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Office of University Compliance and Ethics

Frequently Asked Questions

  • What is information or data privacy?

    When someone mentions the word “privacy” several types of privacy usually immediately come to mind. For instance, bodily privacy focuses on the physical self and the right to control invasive procedures, like drug testing, genetic testing, or body searches. Communications privacy is involved when we talk about activities such as phone tapping and mail interception. Encroachments on personal space invoke territorial privacy where our personal boundaries might include our car, home, or personal locker. In each of these types of privacy the objective is to control what and how we present details about ourselves to the world.

    Information or data privacy is empowering individuals to choose what happens to their personal data. This is sometimes referred to as “information self-determination”. Organizations implement data privacy by informing individuals about the organization’s data handling practices; providing opportunities for the individual to choose how personal information will be collected, used, and shared, and abiding by the individual’s requests.

  • What is the difference between privacy and security?

    Information security (InfoSec) and privacy are complementary but separate disciplines.

    InfoSec focuses on electronic data and generally refers to protecting that data from unauthorized access, use and disclosure. Privacy involves individuals’ rights to control how their data is collected and used. Privacy encompasses the analysis of policy and business processes to ensure the legal and ethical obligations of an organization are upheld when the organization collects, stores, uses and/or discloses sensitive information. This includes informing the public of the organization’s information practices; providing information on opportunities to choose whether personal information will be shared and of options to restrict access to sensitive information; and assessing risks associated with the unauthorized access to, or loss of, sensitive information. For privacy, information in all formats and forms is within scope.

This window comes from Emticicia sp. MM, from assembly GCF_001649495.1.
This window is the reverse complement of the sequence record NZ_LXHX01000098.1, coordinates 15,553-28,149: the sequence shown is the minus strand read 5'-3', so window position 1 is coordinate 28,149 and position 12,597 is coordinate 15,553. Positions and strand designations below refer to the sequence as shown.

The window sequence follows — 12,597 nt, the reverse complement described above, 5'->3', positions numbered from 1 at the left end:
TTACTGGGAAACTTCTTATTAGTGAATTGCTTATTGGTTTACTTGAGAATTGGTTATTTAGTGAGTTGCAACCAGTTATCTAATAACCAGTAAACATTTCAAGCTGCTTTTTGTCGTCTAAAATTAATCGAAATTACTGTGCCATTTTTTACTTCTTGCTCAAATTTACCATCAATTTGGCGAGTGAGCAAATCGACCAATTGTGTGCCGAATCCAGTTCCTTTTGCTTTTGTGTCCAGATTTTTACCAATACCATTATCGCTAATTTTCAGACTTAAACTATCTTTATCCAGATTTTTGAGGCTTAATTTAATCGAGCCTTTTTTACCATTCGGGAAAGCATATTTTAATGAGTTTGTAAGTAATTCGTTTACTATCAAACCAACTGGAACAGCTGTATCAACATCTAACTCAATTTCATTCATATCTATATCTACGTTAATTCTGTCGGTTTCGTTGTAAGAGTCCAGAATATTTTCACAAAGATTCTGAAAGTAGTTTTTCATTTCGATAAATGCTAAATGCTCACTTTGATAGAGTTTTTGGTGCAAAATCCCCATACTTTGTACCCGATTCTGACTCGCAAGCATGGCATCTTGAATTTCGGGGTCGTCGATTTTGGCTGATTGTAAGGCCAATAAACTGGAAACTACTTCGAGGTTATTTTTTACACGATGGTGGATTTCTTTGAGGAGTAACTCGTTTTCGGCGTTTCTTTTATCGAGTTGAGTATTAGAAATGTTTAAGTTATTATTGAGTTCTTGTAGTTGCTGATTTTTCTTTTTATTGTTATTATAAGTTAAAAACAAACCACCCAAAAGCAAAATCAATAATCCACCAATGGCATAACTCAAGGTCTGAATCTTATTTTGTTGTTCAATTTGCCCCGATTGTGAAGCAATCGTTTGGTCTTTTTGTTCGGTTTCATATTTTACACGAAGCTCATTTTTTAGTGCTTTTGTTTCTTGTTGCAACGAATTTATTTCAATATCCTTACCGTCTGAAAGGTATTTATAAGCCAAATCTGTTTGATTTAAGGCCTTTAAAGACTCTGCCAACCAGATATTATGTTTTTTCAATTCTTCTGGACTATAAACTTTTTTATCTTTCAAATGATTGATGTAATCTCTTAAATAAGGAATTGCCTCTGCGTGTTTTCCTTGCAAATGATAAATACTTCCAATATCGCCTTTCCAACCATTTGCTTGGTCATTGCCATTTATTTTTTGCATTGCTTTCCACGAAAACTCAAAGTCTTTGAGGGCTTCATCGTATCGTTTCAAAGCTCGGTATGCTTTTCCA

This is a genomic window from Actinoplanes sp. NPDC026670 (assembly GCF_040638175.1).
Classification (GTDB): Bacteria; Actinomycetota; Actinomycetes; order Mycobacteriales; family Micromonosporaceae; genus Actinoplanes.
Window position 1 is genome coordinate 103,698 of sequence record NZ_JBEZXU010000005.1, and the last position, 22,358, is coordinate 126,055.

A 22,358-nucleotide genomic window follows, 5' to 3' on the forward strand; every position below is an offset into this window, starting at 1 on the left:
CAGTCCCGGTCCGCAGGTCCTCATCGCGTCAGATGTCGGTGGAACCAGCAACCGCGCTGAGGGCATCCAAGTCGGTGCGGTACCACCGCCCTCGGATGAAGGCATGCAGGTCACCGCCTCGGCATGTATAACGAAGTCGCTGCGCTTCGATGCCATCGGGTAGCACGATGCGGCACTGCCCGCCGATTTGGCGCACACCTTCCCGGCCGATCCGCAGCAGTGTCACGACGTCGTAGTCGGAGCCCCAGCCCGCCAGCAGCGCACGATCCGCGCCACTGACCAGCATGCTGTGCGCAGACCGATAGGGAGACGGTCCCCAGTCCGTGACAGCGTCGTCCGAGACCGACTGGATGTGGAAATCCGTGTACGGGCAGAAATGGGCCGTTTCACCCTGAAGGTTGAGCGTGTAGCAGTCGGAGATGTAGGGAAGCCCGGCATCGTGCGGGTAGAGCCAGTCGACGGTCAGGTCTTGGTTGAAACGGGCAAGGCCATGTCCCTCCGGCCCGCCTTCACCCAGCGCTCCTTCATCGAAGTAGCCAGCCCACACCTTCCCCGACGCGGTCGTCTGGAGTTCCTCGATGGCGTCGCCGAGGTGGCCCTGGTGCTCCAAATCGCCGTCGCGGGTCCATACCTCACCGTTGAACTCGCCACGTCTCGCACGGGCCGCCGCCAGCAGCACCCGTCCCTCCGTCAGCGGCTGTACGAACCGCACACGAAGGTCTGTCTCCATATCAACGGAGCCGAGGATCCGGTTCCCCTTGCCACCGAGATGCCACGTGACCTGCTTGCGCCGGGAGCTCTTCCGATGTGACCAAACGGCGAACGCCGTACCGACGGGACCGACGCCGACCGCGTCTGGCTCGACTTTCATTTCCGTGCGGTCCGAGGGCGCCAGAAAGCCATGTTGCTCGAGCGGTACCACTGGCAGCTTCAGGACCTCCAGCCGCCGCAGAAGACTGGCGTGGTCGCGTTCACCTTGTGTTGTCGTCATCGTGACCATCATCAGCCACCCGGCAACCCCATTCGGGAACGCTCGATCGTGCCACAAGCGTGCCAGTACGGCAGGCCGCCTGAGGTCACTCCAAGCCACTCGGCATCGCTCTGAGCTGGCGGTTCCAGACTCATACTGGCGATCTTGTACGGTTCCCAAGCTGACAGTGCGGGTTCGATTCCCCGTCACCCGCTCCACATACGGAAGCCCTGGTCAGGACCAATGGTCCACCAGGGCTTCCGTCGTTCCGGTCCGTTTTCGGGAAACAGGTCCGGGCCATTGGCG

• What are some examples of privacy in action?

    To build a culture of privacy, we must weave privacy principles into how we manage data in our day-to-day business processes. Examples of privacy in action include

    Critically challenge data needs prior to collection. Validate the data to be collected supports a specific University mission or operation.
    Know your data. Inventory the data you maintain, understand its sensitivity or classification, and apply the appropriate protections.
    Hold ourselves and partners accountable. Train employees on their responsibilities to protect data. Establish data sharing agreements.
  • What is the first step Departments should take to enhance data privacy protections?

    We can’t protect the data entrusted to us if we don’t know what we have, so the first step toward data protection is to inventory and classify your Department’s data. Contact the Privacy Program to collaborate on the best approach for your area. We’ll develop a strategy together.

  • How do I know if I have data that needs special protections?

    The University Data Classification Policy establishes and describes categories of data based on the level of sensitivity. The University has adopted four data classification categories: Restricted, Confidential, Internal Use and Public. Contact the Privacy Program to further discuss the types of data you handle.

  • We already have laws that protect privacy, why do we need to be mindful of the privacy principles described in the University Privacy Policy?

    There is no one-size-fits-all for privacy. Expectations of privacy vary from person to person, change over time, and can be contextual. The number of state and federal privacy laws continues to increase each year, and technological advances and adaptation move faster than society’s ability to understand its full implications. Privacy principles guide behavior and decision making as we navigate this constantly changing environment.

    University Privacy Policy
  • My department has more questions about privacy. How can we learn more?

    Let’s talk about your data! Request a privacy consult.

  • What do I do if I think information has been mishandled or compromised?

    Report data and information security incidents to CCIT. Refer to the CCIT Information Security Incident Reporting Procedures for additional reporting guidance.